The town’s paved main street was buried Friday in a swampy mix of mud and sand. The storm had tipped trucks into pools of murky green storm water and sailboats into gutted restaurants. There was no power or water at most homes and businesses. Coast Guard helicopters passed overhead regularly, their buzz mixing with the constant beep of alarms.

The Lighthouse Resort Inn & Suites Tiki Bar, where Lumley was once a regular, had been converted into a shelter Friday for about 30 people, including staff. Brenda Gland, 55, a retired bar owner, rode the storm out there.

Gland, who has throat cancer, said she lost her home and was struggling to find diabetes medication and food. She found a plastic bucket and a pair of Nike sandals and slipped them on to walk the muddy streets to forage for food.

“I have nowhere else to go,” she said.

Romano and his wife said they still felt safe at the otherwise empty Sandcastle Beach Club. His wife worried she may have cracked a rib escaping the storm. Romano’s right hand was bruised, a bone possibly broken from beating on the ceiling, but he was eager to stay and start rebuilding the hotel.

Romano said he has no idea where Lumley might be. When he talked to firefighters camped with dozens of other first responders and National Guard troops near the remains of the town’s Times Square business district on Friday, he said, they told him the body had not been found.

“But there’s so much debris, he could be under one of them houses,” Romano said. “They said they found three bodies behind our place, washed into the canal.”

Romano gave police a description of Lumley to help as they search for his body and thought about how much Lumley had deteriorated in recent years. Unable to bathe or leave the house on his own, he relied on visiting nurses. When he fell out of his recliner, the couple would summon paramedics, but Lumley refused to be hospitalized, unwilling to leave his beloved beach town.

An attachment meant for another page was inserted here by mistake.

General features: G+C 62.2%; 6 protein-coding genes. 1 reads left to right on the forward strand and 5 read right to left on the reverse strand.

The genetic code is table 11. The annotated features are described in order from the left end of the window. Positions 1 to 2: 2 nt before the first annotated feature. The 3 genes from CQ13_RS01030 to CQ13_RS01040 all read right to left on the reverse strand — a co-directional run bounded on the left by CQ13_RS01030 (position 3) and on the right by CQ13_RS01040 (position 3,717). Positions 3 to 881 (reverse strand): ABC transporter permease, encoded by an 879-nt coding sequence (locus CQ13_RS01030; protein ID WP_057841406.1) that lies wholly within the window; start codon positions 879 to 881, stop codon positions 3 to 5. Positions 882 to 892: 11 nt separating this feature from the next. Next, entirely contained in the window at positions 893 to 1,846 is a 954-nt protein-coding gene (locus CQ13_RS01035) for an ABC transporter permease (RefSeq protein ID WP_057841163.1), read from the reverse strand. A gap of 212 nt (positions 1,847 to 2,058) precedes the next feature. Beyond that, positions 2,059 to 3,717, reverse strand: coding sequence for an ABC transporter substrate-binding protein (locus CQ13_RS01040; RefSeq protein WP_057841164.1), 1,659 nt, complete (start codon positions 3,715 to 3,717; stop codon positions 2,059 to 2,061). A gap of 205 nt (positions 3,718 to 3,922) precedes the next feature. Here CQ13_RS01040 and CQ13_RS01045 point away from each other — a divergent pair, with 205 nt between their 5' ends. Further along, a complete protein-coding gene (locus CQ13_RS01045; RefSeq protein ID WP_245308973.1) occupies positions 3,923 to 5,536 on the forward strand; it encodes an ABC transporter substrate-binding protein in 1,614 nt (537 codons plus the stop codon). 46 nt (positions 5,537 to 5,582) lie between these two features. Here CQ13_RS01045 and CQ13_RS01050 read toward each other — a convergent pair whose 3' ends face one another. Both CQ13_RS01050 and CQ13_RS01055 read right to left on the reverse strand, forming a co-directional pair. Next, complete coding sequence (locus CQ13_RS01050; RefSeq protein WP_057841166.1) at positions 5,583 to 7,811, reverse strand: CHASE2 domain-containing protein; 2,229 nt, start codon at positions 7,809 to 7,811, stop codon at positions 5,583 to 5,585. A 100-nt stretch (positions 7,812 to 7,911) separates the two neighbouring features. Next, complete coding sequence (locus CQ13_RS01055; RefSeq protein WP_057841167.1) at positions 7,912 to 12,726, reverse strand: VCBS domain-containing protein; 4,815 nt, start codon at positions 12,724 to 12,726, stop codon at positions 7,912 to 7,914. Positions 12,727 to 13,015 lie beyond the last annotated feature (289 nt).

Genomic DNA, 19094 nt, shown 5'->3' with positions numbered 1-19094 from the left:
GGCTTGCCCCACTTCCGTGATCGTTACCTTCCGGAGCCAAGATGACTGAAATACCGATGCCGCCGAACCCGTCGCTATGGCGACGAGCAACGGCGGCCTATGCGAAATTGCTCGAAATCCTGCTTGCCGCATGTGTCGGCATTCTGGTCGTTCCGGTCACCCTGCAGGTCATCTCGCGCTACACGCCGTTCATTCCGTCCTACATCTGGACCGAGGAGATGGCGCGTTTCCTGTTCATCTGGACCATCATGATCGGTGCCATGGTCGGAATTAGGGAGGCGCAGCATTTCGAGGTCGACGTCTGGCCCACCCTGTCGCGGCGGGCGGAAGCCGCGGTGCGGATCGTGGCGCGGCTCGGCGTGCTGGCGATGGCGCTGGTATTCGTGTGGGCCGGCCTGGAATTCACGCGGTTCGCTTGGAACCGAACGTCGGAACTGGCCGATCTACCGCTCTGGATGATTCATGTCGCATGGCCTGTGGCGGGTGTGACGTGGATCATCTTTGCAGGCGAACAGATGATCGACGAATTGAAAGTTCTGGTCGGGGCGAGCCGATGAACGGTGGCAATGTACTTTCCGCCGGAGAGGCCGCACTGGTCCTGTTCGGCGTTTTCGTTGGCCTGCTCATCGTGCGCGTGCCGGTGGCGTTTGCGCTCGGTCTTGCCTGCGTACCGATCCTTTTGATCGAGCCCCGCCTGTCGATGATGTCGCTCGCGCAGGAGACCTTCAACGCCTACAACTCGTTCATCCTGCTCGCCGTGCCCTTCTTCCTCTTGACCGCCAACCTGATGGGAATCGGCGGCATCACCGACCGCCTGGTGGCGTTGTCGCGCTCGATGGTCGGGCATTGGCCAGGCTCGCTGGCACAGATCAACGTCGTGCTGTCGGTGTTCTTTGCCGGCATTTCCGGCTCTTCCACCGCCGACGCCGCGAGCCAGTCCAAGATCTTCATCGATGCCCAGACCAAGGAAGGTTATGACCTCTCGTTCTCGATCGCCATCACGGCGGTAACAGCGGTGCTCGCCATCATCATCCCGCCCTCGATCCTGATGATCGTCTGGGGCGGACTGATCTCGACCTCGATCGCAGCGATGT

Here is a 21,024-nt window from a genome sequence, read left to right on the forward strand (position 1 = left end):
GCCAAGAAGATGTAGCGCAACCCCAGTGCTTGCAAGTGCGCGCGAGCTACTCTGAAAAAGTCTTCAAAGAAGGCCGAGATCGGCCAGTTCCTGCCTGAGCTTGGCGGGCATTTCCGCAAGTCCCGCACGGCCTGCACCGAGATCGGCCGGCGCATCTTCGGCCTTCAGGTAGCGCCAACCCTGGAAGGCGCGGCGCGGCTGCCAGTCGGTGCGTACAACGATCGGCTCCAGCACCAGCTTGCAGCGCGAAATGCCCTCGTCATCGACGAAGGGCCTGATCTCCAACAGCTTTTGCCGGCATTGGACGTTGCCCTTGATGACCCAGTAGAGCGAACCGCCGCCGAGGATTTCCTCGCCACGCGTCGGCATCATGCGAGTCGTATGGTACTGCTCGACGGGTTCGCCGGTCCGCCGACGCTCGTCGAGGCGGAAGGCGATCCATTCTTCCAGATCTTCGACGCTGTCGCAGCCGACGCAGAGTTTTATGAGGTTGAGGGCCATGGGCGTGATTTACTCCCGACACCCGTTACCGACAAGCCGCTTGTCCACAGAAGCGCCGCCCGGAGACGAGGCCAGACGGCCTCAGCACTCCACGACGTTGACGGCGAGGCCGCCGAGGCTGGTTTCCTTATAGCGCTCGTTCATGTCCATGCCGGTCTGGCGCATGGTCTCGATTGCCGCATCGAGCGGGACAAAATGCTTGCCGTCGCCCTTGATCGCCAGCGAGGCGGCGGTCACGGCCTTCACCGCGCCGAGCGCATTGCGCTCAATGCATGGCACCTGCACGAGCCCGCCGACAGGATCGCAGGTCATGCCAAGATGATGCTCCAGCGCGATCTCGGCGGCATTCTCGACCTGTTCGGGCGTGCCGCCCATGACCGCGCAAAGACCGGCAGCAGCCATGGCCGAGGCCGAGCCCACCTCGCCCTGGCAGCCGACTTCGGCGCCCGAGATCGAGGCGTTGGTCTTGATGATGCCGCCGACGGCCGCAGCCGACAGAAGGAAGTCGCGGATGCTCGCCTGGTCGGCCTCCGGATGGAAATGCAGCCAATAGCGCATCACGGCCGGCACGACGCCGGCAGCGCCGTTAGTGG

“I probably could have helped him some other way,” Romano said, choking back tears. “Nothing’s worse than drowning, especially in salt water.”

Sitting beside him outside the battered hotel, Krinkey said she wanted to contact Lumley’s sister in New Jersey but wasn’t sure how: The number was saved in her cellphone, its battery dead. The couple had been unable to contact their own siblings to let them know they survived.

Their thoughts kept returning to Lumley.

“It was hard to sleep last night. I kept seeing his face,” Krinkey said, clutching around her shoulders a red, white and blue blanket that a neighbor had given her after the storm, along with the Fort Myers Beach shirt she was wearing.

“I haven’t really broke down. I think I’m still in shock. I can’t seem to get warm.”

Hurricane Ian ripped through Fort Myers, Fla. and residents are now returning to assess what they have lost. (Video: Jorge Ribas/The Washington Post)